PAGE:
Owners of iPhones and iPads can start moving to the next version of the software. If you have an Apple Watch, your software update is on hold.
It's a mixed bag for Apple fans: They won't get an expected update today for the software that runs the Apple Watch, but iOS 9 for iPhones and iPads is now available.
Apple on Wednesday delayed the Watch OS 2 software update for its wearable device, citing bugs. The company didn't say when the software would be available.
The Cupertino, California-based company did release the iOS 9 software at about 10 a.m. PT. Many people reported problems downloading the software when it became available, with an error message that said the "software update failed." Apple didn't respond to a request for information about the issue, though it's not uncommon for users to face delays and other download issues amid high demand when a new version of iOS launches.
The delay of Watch OS 2 echos a setback from a year ago when Apple's iOS 8 mobile software launched with numerous bugs that caused problems with Wi-Fi, the Touch ID system and other functions. An update that quickly followed caused even more issues. Apple finally resolved the problems more than a week after iOS 8 launched.
Apple, which updates iOS every year, needs to keep the system fresh to maintain customers' interest in its products and to ensure that software developers keep making apps for its devices. The refreshes are also vital to keep Apple in step with competitors like Google; predictive technologies in iOS 9 serve as a counter to the predictive capabilities that Google Now and Google Now On Tap can deliver to Android device users.
A high percentage of Apple's device owners update their phones and tablets within a few weeks or months after the software hits the market. As of August 31, 87 percent of Apple mobile device users had upgraded to iOS 8, while 12 percent were still using iOS 7, leaving a tiny fraction running yet older versions of Apple's mobile software. By comparison, as of September 7, only 21 percent of Android device users had installed Lollipop, the latest version of Google's mobile software, which launched in late 2014.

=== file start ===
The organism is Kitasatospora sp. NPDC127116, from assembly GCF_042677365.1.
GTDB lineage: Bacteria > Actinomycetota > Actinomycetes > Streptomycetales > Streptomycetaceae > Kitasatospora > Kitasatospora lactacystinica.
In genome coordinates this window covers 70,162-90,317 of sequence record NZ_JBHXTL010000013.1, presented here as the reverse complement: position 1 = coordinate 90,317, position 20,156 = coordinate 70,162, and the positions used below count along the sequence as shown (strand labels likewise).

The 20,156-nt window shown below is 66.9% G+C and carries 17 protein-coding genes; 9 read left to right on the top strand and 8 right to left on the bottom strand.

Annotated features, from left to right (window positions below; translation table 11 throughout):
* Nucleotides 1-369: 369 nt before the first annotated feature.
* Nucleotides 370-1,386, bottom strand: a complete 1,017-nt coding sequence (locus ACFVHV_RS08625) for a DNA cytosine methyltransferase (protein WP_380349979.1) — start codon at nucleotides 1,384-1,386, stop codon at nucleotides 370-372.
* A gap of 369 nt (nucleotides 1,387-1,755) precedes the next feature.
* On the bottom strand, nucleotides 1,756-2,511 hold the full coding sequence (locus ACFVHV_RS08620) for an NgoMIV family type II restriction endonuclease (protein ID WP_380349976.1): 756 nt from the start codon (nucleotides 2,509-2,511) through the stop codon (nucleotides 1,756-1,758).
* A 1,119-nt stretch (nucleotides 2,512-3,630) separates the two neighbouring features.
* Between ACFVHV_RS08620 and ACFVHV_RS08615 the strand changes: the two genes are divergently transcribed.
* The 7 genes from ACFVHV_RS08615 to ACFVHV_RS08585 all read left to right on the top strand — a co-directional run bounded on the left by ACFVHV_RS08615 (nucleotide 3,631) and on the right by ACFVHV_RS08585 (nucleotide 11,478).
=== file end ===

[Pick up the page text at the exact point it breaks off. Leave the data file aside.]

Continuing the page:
iOS 9 incorporates changes that make iPhones and iPads far more able to predict an owner's needs and interests. The iPhone can learn about someone's habits at particular times of day or in certain locations. For instance, a device can load up music selections ahead of regular morning runs or bring up an audiobook that someone wants to listen to in the car. The operating system can automatically suggest apps to load or people to contact based on a person's usage patterns. iOS 9 also comes with updates to Siri to give the digital voice assistant a new interface and allow it to remind a user of appointments without being told to ahead of time.
Also in iOS 9, Apple's Maps app has been enhanced with more mass-transit information, including schedules and subway station entrances, for certain major urban locations such as New York City, the San Francisco Bay Area, Mexico City and Beijing. The Notes app was refreshed, and new multitasking features for iPads were created. Apple also created an app called News, which is designed to aggregate various news sources into an easy-to-read interface.
Watch OS 2, meanwhile, lets apps run directly on the Apple Watch, meaning they can tap into features like the heart-rate sensor, microphone and video playback. Previously, all apps had to run through an iPhone, which limited their capabilities and caused many Apple Watch users to complain about slowness and lack of functionality. Other features include new watch faces, a nightstand mode and a "time travel" feature to look at upcoming appointments, alarms and events.
Some apps that take advantage of Watch OS 2 include the AirStrip patient-monitoring app, CNN, Facebook Messenger, the Kayak travel-booking app, the iTranslate language translator app, the Strava fitness-tracking app and the GoPro app that acts as a remote viewfinder for the camera.
The hiccups that came with introduction of iOS 8 last year showed that it's not always the best idea for device owners to download the new software the minute it's available. When it launched on September 17, 2014, iOS 8 brought glitches that caused Wi-Fi connectivity problems, battery drain and slow performance in the Safari Web browser. Apple released version 8.0.1 on September 24 to address the issues, but that update caused even worse problems. The company finally achieved some stability with the release of iOS 8.0.2 on September 25.
|Apple's iPhones and iPads can now move to iOS 9 software.|
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